The Process

It has been extremely cold here in Virginia over the past few weeks, which is abnormal for us. Snow and ice pelted the area over the weekend, leaving us to slip and slide on highways and sidewalks. I fell victim to a patch of black ice Tuesday night which landed me in a knee brace. I was over visiting my neighbor who lives on a slight hill. As I was leaving, I gracefully landed on my knee and proceeded to slide on my ” behind” down the driveway. The neighbors were concerned, yelling from the doorway, asking if I was “hurt”. My pride kicked in, and of course I laughed it off, stumbling home to discover a quickly bruising and swelling knee. By the time I got into bed, the pain was unbearable; movement was my worst enemy. The next morning, I could not bear weight at all.

Here is the problem. All of my life, I have been athletic,independent,and more than self sustaining. Asking for help or assistance is out of the question for me. If I can not do it myself, it will not be done. Hmmm, this posed a real problem for me as I sat on the edge of my bed, wondering how to get to the bathroom, or how to even get out of the bed. Hmmm. I tried the bunny hop, the kangaroo hop, and the lame- leg-drag. I was not making progress quickly enough for my ever demanding, over-forty bladder. I was in a situation. 

Aging is not a happy place for me. I miss being able to do so many things that use to be a cake walk. There was a time that I could slam a tennis ball across the court at a startling 100 mph, placing it directly at my opponents feet. I could scurry across the court faster than the blink of an eye, rushing the net at the speed of lightning. I could hike mountain slopes with ease. I could swim like a fish for hours. I skied the diamond level slopes; 1100 ft. vertical drops were a breeze.  Those days are long gone, faint memories.    Standing there in my bedroom, leaning against the wall, staring at the bathroom door which presented itself like an oasis in the desert, I knew I had to make a phone call. I needed help. I needed someone to come over and help me. 

You know, I think it must be so difficult for our residents in long-term care facilities to accept their current situation. In my facility, I have men and women who have accomplished so much in their lives. One decorated former Marine was at Iwo Jima on February 23, 1945, watching the US flag as it was raised. Another resident was a skilled helicopter pilot during WW 11. Another was a high powered executive for a globally known retailer. Another served for the NBC network as a producer. Mrs. B. was a runway model for Chanel. Mr.K. was a dairy farmer for 52 years. Mrs. L. was a horse trainer…..Mrs.L. was the mother of four children, yet took in 31 foster children over the course of her time as a foster parent. Dr M. was the town’s only OB/GYN, delivering 8500 babies….. Each life tells a story, filled with dreams chased and fulfilled. Now, each resident sits in the dining room, waiting for the meal to come out of the kitchen. Some can no longer remember how to use the utensils, others can not understand what is happening around them. For the higher functioning residents, some realize their current state of mind, and know they are slowing declining as each day passes. Aging is a process. I personally do not find it a kind process at all. But I have also learned that regardless of the where we are in the aging process, life continues on, despite our attitude about it. As we age and body becomes more demanding and less forgiving, we must still remember that we can make a difference in the lives of others.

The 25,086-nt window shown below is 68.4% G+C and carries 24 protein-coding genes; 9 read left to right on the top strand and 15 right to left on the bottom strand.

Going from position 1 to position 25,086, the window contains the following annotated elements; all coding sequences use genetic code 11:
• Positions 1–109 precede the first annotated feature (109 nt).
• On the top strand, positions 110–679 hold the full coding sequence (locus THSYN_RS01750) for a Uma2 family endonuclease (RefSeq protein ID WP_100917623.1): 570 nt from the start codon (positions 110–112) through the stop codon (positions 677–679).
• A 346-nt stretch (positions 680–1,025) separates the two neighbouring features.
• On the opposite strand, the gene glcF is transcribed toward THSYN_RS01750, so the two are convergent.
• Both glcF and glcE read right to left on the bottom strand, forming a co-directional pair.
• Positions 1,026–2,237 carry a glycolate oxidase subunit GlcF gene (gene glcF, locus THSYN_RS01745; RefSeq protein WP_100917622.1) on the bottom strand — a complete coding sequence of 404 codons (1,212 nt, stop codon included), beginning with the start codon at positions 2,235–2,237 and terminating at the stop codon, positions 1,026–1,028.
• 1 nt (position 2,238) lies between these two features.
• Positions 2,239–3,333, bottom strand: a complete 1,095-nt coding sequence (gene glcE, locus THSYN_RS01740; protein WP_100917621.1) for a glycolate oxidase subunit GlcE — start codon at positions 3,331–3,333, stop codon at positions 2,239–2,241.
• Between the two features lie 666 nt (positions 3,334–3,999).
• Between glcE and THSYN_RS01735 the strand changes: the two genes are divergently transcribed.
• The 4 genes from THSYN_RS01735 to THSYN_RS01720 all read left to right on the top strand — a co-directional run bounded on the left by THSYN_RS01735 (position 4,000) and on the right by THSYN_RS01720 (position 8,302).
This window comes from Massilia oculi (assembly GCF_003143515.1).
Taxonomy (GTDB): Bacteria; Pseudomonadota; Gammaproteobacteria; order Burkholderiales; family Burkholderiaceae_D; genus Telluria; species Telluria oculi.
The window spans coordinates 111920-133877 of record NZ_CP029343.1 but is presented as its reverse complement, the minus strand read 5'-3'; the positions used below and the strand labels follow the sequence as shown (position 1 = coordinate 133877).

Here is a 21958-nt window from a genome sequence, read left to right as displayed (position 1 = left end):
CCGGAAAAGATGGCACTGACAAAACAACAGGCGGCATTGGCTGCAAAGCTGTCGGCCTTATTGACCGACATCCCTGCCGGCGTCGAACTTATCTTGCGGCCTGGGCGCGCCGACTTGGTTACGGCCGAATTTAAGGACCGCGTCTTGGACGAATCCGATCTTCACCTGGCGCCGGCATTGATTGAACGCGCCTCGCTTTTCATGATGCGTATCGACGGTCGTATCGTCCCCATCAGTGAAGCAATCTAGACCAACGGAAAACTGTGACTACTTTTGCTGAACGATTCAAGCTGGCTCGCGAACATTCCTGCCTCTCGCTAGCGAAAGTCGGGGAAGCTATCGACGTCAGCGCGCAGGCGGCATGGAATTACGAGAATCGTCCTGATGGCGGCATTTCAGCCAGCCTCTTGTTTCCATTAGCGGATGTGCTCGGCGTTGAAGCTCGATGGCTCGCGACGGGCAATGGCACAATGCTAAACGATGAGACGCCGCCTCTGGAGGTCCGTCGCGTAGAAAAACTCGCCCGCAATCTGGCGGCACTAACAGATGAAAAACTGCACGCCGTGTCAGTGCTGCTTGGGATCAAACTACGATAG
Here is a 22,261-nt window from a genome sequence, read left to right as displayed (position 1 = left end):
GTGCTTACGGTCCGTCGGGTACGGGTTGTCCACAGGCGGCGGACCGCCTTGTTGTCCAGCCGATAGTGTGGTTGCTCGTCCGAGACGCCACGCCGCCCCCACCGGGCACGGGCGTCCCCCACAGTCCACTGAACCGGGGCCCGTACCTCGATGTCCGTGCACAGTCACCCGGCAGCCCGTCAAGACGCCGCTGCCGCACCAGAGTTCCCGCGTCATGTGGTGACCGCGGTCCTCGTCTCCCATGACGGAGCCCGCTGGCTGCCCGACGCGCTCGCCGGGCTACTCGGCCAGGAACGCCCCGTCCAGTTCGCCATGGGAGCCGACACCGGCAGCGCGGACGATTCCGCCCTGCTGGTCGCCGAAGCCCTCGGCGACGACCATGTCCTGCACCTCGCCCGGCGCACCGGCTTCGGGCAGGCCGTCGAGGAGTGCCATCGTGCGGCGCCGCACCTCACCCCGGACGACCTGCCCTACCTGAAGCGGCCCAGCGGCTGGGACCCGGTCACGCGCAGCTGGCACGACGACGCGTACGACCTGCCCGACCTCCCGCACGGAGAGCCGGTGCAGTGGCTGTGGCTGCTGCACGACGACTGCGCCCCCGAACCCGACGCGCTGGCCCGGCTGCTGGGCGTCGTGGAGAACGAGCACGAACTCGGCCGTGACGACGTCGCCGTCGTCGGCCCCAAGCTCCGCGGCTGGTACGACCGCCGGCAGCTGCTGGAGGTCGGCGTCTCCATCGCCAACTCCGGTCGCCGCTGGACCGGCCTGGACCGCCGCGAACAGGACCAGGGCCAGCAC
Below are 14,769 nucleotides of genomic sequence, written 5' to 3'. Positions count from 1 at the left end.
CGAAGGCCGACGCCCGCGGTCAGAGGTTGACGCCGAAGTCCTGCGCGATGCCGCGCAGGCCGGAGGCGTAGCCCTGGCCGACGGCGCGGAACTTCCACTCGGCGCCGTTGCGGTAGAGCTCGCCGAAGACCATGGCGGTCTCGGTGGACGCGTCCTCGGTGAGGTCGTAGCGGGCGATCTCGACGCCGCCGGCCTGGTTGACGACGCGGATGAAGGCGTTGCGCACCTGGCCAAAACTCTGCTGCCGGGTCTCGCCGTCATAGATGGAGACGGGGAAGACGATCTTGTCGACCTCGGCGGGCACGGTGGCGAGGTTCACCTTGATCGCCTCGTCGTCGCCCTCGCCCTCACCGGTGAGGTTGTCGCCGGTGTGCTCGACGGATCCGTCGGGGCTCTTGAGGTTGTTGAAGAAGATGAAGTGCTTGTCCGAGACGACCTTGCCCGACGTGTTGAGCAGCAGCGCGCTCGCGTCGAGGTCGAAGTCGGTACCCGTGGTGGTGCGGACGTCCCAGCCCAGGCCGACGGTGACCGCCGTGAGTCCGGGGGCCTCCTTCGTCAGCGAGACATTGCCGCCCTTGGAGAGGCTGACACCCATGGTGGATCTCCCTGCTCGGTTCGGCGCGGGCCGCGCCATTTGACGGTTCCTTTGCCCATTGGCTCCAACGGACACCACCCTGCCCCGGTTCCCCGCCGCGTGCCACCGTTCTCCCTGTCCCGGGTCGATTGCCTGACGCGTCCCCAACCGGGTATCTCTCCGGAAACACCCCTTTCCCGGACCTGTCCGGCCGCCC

I’m sure you are wondering how my story ended, with my injured knee and bursting bladder. Well, I called my best friend, who raced over and helped me to the bathroom, helped me get dressed, packed my lunch, gave me a knee brace and drove me to work and provided me with a CANE to help me get about. My staff teased me unmercifully about the cane, calling me well-meaning-joking names, such as “old lady” and making AARP jokes. They had no idea of how much of a struggle my morning had been. They did not know how humbling it was to ask, and to accept it.

But you know what? I learned something from all of this. Aging is okay. I am okay. I still have much to offer society and contributions to make to the world. I may never be as quick on the tennis court, or swim the English Channel, but I can find joy and happiness in other things. I think I will adopt the thinking of Satchel Paige (1906-1982). He asked….
“How old would you be if you didn’t know how old you was?” Age is a number… each day to its fullest is a priority. What we contribute to this world… ageles.


3 thoughts on “The Process

  1. I love your attitude, Jessi and I’m glad you put your pride aside and asked for help. I’ll bet your friend was glad to help you out. Helping people benefits two – the giver and the receiver. 😉

    I remember the first time I was really hobbled with pain because of gout. I could barely make it across the street. I thought I’d get run over by a truck first. A few days later I was scampering about, climbing some rocks and enjoying life. We do have to take it one day at a time and enjoy the great days we have.


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